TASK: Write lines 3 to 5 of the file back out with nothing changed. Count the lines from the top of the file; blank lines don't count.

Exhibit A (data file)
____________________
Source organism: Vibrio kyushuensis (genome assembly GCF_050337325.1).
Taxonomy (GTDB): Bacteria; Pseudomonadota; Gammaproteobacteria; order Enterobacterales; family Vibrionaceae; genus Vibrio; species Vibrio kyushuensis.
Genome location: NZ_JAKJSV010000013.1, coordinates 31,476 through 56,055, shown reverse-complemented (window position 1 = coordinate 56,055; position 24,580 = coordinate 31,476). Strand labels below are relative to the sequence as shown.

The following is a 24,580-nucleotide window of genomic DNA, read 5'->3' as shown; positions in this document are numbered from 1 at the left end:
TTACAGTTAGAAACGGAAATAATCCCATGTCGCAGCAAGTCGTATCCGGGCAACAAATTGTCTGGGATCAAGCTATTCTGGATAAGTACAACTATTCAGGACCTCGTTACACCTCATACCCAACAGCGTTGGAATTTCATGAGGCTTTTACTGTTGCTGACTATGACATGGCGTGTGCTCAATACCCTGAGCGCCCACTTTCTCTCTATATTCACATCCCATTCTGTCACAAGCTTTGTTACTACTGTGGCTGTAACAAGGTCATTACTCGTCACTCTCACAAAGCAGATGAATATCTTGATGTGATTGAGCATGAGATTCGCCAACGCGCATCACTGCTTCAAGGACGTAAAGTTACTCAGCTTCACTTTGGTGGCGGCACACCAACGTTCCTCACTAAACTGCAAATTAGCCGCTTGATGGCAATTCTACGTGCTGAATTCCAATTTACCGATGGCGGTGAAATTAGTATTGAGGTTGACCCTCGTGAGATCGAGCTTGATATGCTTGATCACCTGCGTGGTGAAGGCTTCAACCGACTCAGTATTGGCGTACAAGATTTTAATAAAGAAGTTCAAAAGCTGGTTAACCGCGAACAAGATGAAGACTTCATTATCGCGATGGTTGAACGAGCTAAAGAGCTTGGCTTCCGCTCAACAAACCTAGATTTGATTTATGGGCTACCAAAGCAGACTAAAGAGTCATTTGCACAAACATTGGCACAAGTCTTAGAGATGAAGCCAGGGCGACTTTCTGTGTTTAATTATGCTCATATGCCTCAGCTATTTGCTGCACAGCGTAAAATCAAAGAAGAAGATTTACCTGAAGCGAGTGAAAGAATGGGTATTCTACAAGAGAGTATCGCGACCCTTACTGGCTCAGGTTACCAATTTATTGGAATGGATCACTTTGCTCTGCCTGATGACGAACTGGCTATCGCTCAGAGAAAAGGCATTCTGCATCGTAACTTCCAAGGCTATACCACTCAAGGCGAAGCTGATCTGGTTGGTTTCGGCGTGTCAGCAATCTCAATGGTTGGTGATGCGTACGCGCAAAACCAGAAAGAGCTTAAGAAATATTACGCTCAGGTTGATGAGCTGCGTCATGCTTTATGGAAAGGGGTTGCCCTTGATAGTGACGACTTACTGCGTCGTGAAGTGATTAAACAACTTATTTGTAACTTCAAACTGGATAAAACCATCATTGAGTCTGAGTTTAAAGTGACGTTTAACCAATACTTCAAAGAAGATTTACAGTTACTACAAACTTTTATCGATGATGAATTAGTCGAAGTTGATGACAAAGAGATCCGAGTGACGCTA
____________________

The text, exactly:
Genome location: NZ_JAKJSV010000013.1, coordinates 31,476 through 56,055, shown reverse-complemented (window position 1 = coordinate 56,055; position 24,580 = coordinate 31,476). Strand labels below are relative to the sequence as shown.

The following is a 24,580-nucleotide window of genomic DNA, read 5'->3' as shown; positions in this document are numbered from 1 at the left end:
TTACAGTTAGAAACGGAAATAATCCCATGTCGCAGCAAGTCGTATCCGGGCAACAAATTGTCTGGGATCAAGCTATTCTGGATAAGTACAACTATTCAGGACCTCGTTACACCTCATACCCAACAGCGTTGGAATTTCATGAGGCTTTTACTGTTGCTGACTATGACATGGCGTGTGCTCAATACCCTGAGCGCCCACTTTCTCTCTATATTCACATCCCATTCTGTCACAAGCTTTGTTACTACTGTGGCTGTAACAAGGTCATTACTCGTCACTCTCACAAAGCAGATGAATATCTTGATGTGATTGAGCATGAGATTCGCCAACGCGCATCACTGCTTCAAGGACGTAAAGTTACTCAGCTTCACTTTGGTGGCGGCACACCAACGTTCCTCACTAAACTGCAAATTAGCCGCTTGATGGCAATTCTACGTGCTGAATTCCAATTTACCGATGGCGGTGAAATTAGTATTGAGGTTGACCCTCGTGAGATCGAGCTTGATATGCTTGATCACCTGCGTGGTGAAGGCTTCAACCGACTCAGTATTGGCGTACAAGATTTTAATAAAGAAGTTCAAAAGCTGGTTAACCGCGAACAAGATGAAGACTTCATTATCGCGATGGTTGAACGAGCTAAAGAGCTTGGCTTCCGCTCAACAAACCTAGATTTGATTTATGGGCTACCAAAGCAGACTAAAGAGTCATTTGCACAAACATTGGCACAAGTCTTAGAGATGAAGCCAGGGCGACTTTCTGTGTTTAATTATGCTCATATGCCTCAGCTATTTGCTGCACAGCGTAAAATCAAAGAAGAAGATTTACCTGAAGCGAGTGAAAGAATGGGTATTCTACAAGAGAGTATCGCGACCCTTACTGGCTCAGGTTACCAATTTATTGGAATGGATCACTTTGCTCTGCCTGATGACGAACTGGCTATCGCTCAGAGAAAAGGCATTCTGCATCGTAACTTCCAAGGCTATACCACTCAAGGCGAAGCTGATCTGGTTGGTTTCGGCGTGTCAGCAATCTCAATGGTTGGTGATGCGTACGCGCAAAACCAGAAAGAGCTTAAGAAATATTACGCTCAGGTTGATGAGCTGCGTCATGCTTTATGGAAAGGGGTTGCCCTTGATAGTGACGACTTACTGCGTCGTGAAGTGATTAAACAACTTATTTGTAACTTCAAACTGGATAAAACCATCATTGAGTCTGAGTTTAAAGTGACGTTTAACCAATACTTCAAAGAAGATTTACAGTTACTACAAACTTTTATCGATGATGAATTAGTCGAAGTTGATGACAAAGAGATCCGAGTGACGCTA